Ice Network

Brown overcomes adversity to top men's podium

Mura moves up one spot to earn silver; 'Sloppy' Rippon takes bronze
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Jason Brown is still looking for that elusive first quad in competition, but Friday night he showed that the rest of his skating is as good as it's ever been. The 2015 U.S. champion landed seven triples (four in combination) in his free skate on his way to racking up 170.86 points in the segment, and his 254.04-point total was enough to move him up to first place. -Melissa Majchrzak

SALT LAKE CITY - Jason Brown wants to tell a story when he skates as much as he wants to win a medal.

So when he falls, as he did in the free skate of the 2016 U.S. International Figure Skating Classic on Friday night, he simply sees it as a little adversity added to the tale.

"When I do my programs, I try to take the audience and the judges on this journey, and really tell a story," Brown said after winning the men's competition with a 170.86-point free skate and a combined score of 254.04. "And whether there are a few bumps in the road during that journey is what it is."

A fall, even on a quad, is never the end.

"You know, the minute I fall, the story continues," he said. "It doesn't end there. I made sure to just bring it in and continue on as if nothing happened."

Brown entered Friday's free skate at the Salt Lake Sports Complex in third place. He overtook both Japan's Takahito Mura, who earned 169.65 points Friday for a combined score of 252.20, and U.S. teammate Adam Rippon, who scored 160.38 in the free skate and 248.24 overall.

Mura led after the short program, while Rippon was second. Both men had mistakes of their own to overcome, including several jumps on which they were forced to put a hand on the ice to keep from falling.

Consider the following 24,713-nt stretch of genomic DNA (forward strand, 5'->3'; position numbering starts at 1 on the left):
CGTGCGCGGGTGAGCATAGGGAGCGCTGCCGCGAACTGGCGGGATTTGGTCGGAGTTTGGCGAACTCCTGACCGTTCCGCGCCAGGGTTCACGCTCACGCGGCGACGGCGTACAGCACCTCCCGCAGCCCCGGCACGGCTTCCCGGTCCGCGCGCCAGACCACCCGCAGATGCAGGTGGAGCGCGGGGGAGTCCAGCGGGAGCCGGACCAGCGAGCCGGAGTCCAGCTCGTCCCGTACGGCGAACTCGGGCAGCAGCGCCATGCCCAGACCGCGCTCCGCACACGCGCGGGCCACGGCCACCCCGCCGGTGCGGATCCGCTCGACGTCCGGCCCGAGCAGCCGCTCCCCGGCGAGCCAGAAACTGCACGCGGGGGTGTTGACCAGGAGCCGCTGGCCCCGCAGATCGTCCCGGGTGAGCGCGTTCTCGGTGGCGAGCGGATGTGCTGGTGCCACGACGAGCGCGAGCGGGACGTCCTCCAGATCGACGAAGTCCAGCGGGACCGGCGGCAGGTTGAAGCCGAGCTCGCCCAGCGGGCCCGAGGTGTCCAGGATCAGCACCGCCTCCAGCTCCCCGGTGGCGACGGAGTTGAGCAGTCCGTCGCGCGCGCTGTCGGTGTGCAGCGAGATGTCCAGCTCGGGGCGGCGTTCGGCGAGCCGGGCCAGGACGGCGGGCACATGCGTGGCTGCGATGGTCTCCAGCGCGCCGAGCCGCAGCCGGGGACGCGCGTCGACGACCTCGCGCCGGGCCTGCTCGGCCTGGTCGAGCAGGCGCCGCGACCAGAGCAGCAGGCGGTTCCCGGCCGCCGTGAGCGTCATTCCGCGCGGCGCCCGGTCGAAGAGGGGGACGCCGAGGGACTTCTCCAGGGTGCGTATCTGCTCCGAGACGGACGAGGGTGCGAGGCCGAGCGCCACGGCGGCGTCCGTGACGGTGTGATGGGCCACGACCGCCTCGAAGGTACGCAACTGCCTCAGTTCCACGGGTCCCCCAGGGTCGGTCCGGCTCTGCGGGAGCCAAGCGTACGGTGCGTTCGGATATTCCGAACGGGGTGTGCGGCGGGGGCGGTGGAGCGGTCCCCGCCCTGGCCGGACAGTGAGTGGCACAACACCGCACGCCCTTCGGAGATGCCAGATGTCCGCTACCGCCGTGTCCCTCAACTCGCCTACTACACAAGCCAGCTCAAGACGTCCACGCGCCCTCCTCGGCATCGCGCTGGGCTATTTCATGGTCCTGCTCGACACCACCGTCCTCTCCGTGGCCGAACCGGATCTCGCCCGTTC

"I'm obviously not happy with the way I skated today," Rippon said. "It was really sloppy. That's not the way I train. But it's the name of the game sometimes. I'm focused on what I need to do the rest of the year. And I fought through it all."

Mura started strong but then had some significant struggles.

"(It was the) first time this season, so I was nervous," Mura said. "I wanted to use this to get (ready) for the Grand Prix Series."

He said the high altitude helped him with his conditioning, and the high level of competition helped him with his confidence.

"I changed (my) jumps today," he said. "I feel good."

Brown said his perspective is completely different after a season away from the ice.

"My goal here was really to get more experience," he said. "I feel so lucky because I got to do back-to-back events." (He competed last weekend in Italy and took second.)

"My biggest goal for this season," he said, "I'm really taking my health super serious, being so grateful to wake up healthy. …So from here, it's every event, coming in healthy, and then the biggest goal here was integrating the quad, getting the most practice on it that I can before the Grand Prix Series starts and making it a part of the program."

Brown landed the quad in warmups but fell on it in competition.

"To me, it is just as rewarding to get the quad in the six-minute warmup," he said, laughing. "I'm taking it and running with it."

Bouncing back from a disappointing short program, American Ross Miner finished sixth after earning 143.11 points in the free skate and 214.48 overall.

"I'm better than what I showed in the short program," Miner said. "This started off well, and I gave it a good fight at the beginning, but I got a little tired at the end. It's just early in the season."

Sean Rabbitt finished seventh, with a free skate score of 137.21 and an overall mark of 209.66. He said his goal this week was just to prove he belonged in the field.

"It's a really strong field, so I just really wanted to get a good score, have a strong skate and just show that I can skate with these guys, be just as good as them," said Rabbitt, who was competing in just his third international event. "I feel like I accomplished this tonight."